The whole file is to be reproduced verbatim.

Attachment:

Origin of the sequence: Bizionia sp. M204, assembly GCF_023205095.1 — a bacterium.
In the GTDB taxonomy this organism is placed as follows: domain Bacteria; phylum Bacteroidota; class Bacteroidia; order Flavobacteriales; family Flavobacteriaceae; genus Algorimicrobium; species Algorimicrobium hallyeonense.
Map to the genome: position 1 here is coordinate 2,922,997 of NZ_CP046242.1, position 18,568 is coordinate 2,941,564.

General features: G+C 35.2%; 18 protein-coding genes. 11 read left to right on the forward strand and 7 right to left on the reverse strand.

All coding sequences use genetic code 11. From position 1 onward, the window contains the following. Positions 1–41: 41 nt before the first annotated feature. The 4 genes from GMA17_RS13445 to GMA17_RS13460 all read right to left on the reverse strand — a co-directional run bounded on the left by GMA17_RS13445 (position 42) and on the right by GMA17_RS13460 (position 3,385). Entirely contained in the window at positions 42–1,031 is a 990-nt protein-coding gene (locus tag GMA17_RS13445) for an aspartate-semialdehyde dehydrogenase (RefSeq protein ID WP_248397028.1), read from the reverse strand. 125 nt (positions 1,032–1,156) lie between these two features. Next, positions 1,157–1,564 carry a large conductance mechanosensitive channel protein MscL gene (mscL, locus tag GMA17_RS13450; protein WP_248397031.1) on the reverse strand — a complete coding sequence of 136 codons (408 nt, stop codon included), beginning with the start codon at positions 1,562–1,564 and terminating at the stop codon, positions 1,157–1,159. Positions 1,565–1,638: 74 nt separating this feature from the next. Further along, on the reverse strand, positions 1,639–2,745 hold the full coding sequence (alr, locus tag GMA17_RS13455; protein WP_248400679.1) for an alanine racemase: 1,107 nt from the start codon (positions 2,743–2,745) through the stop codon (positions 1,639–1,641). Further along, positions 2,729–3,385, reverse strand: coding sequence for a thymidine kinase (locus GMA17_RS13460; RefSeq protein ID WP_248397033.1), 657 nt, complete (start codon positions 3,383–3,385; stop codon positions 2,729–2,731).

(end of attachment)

Origin of the sequence: Bizionia sp. M204, assembly GCF_023205095.1 — a bacterium.
In the GTDB taxonomy this organism is placed as follows: domain Bacteria; phylum Bacteroidota; class Bacteroidia; order Flavobacteriales; family Flavobacteriaceae; genus Algorimicrobium; species Algorimicrobium hallyeonense.
Map to the genome: position 1 here is coordinate 2,922,997 of NZ_CP046242.1, position 18,568 is coordinate 2,941,564.

General features: G+C 35.2%; 18 protein-coding genes. 11 read left to right on the forward strand and 7 right to left on the reverse strand.

All coding sequences use genetic code 11. From position 1 onward, the window contains the following. Positions 1–41: 41 nt before the first annotated feature. The 4 genes from GMA17_RS13445 to GMA17_RS13460 all read right to left on the reverse strand — a co-directional run bounded on the left by GMA17_RS13445 (position 42) and on the right by GMA17_RS13460 (position 3,385). Entirely contained in the window at positions 42–1,031 is a 990-nt protein-coding gene (locus tag GMA17_RS13445) for an aspartate-semialdehyde dehydrogenase (RefSeq protein ID WP_248397028.1), read from the reverse strand. 125 nt (positions 1,032–1,156) lie between these two features. Next, positions 1,157–1,564 carry a large conductance mechanosensitive channel protein MscL gene (mscL, locus tag GMA17_RS13450; protein WP_248397031.1) on the reverse strand — a complete coding sequence of 136 codons (408 nt, stop codon included), beginning with the start codon at positions 1,562–1,564 and terminating at the stop codon, positions 1,157–1,159. Positions 1,565–1,638: 74 nt separating this feature from the next. Further along, on the reverse strand, positions 1,639–2,745 hold the full coding sequence (alr, locus tag GMA17_RS13455; protein WP_248400679.1) for an alanine racemase: 1,107 nt from the start codon (positions 2,743–2,745) through the stop codon (positions 1,639–1,641). Further along, positions 2,729–3,385, reverse strand: coding sequence for a thymidine kinase (locus GMA17_RS13460; RefSeq protein ID WP_248397033.1), 657 nt, complete (start codon positions 3,383–3,385; stop codon positions 2,729–2,731).